Damsel bugs have a graceful look and a feminine name that’s in stark contrast to their fierce natures.
True bugs in the Nabidae family are considered “beneficial predators,” on par with lacewings and lady bugs for naturally taking care of pest insects on crops. They use their enlarged and serrated front legs to grasp their prey, like a praying mantis. Then they wield the piercing rostrum, common to all insects in this order, to spear and drink up the liquids inside.
Damsel bugs are predators of aphids, moth eggs, small caterpillars including armyworms and corn earworms, and the young of insects like Colorado potato bugs.
These are hungry little critters: The adults consume one to two dozen eggs daily. While they can live for quite some time without eating, after two weeks, they’ve been known to resort to cannibalism. That’s not very ladylike behavior for an insect that’s thought to have been named for its resemblance to a woman delicately lifting up her skirts.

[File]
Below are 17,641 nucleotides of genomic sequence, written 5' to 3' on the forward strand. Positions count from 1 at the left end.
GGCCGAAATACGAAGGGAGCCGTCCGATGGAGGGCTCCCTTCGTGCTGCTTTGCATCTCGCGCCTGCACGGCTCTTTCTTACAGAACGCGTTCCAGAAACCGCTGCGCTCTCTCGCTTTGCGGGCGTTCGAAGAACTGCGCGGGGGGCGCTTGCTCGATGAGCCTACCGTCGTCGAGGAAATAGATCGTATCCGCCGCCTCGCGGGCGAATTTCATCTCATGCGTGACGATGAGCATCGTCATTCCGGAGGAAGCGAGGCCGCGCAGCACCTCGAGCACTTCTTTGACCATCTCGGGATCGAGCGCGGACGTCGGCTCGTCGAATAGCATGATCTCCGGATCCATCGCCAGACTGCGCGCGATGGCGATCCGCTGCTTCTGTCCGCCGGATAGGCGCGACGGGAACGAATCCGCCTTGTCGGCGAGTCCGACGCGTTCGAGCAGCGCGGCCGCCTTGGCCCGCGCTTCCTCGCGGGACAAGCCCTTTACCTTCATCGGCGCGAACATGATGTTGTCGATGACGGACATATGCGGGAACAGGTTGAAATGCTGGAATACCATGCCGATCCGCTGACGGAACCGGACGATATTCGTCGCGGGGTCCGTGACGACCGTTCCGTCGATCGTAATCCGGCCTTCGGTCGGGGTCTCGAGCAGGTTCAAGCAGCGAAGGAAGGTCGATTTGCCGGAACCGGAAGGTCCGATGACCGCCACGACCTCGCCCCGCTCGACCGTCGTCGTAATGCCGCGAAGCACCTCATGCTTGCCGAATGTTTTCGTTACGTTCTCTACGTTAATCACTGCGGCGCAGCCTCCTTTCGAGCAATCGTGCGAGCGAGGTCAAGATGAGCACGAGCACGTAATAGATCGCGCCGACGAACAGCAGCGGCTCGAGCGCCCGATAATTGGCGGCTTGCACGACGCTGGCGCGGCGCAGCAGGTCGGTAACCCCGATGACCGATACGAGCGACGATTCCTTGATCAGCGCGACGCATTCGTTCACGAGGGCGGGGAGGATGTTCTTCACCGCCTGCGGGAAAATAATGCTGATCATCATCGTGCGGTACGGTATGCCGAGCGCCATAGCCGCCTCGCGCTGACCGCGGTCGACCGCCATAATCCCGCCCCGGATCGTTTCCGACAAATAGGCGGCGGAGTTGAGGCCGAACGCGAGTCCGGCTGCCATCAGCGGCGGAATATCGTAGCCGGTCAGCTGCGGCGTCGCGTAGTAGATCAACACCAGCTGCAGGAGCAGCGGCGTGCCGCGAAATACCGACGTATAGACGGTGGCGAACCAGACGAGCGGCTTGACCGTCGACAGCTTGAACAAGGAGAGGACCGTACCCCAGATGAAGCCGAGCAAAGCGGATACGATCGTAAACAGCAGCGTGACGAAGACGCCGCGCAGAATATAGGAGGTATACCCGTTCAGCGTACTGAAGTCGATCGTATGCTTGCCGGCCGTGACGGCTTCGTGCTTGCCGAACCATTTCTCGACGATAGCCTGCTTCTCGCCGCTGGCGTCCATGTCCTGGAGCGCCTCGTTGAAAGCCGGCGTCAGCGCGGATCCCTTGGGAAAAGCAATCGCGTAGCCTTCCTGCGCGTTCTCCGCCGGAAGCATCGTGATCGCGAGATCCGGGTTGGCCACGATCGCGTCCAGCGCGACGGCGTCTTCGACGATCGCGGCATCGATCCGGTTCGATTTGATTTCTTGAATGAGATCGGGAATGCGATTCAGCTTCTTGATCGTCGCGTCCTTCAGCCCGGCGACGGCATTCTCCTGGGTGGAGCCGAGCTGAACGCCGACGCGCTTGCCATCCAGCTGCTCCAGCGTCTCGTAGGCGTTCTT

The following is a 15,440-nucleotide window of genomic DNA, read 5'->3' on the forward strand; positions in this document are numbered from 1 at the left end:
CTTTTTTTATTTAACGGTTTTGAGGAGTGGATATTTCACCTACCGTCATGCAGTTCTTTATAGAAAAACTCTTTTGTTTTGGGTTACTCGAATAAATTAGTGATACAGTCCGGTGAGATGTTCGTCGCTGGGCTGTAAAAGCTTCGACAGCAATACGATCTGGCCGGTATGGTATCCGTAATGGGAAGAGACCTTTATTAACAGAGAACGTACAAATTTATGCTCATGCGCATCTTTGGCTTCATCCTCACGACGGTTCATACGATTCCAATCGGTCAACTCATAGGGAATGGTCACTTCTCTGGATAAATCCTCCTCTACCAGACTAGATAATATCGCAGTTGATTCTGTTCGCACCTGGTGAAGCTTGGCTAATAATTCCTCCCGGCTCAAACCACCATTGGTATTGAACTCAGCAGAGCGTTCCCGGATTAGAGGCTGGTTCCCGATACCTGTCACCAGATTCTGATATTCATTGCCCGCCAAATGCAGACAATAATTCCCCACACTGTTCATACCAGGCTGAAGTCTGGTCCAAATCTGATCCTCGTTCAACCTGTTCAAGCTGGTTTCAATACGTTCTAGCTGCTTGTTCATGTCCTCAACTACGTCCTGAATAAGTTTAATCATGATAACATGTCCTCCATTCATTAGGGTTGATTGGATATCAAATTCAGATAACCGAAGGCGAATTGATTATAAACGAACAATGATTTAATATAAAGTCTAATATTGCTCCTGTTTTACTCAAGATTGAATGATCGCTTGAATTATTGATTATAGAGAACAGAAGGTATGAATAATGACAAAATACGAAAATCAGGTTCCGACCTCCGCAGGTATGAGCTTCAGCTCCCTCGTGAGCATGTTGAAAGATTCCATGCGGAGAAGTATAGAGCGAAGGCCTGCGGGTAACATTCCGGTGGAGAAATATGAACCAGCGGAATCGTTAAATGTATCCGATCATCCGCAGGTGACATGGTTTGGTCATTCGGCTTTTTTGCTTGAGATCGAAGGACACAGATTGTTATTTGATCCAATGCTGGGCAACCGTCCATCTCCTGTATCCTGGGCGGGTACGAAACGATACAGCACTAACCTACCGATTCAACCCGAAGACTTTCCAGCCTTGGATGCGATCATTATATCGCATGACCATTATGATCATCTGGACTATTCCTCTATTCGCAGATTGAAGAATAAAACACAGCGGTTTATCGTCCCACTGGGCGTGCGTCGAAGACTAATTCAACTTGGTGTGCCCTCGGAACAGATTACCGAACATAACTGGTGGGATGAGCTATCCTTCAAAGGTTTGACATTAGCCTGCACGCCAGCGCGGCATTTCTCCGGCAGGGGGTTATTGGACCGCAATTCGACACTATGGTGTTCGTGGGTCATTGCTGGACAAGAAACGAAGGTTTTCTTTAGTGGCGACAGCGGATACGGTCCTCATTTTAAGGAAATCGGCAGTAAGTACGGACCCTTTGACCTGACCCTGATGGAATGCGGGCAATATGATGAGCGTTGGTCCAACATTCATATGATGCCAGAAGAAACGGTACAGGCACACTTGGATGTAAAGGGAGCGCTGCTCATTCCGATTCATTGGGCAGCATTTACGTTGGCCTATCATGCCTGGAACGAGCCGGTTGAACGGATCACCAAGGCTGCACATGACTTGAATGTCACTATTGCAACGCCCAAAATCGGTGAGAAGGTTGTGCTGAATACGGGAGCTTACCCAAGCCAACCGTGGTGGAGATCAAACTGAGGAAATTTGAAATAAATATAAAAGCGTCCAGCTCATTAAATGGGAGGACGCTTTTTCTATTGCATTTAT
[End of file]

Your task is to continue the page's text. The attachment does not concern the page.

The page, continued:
These bug-eyed bugs live across the entire U.S. They’re clad in shades of brown and brownish orange in the Pacific Northwest; other places have species that are black with orange legs. Nabidae spend the winter as adults, and have several generations per year. BugGuide has photos of them from Oregon in every month except April, so see if you can spot one at Mount Pisgah.
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University of Wisconsin info page: https://hort.extension.wisc.edu/articles/damsel-bugs-family-nabidae/. Accessed 1/17/23.
The “Bug Lady’s” column: https://uwm.edu/field-station/damsel-bugs/. Accessed 1/17/23.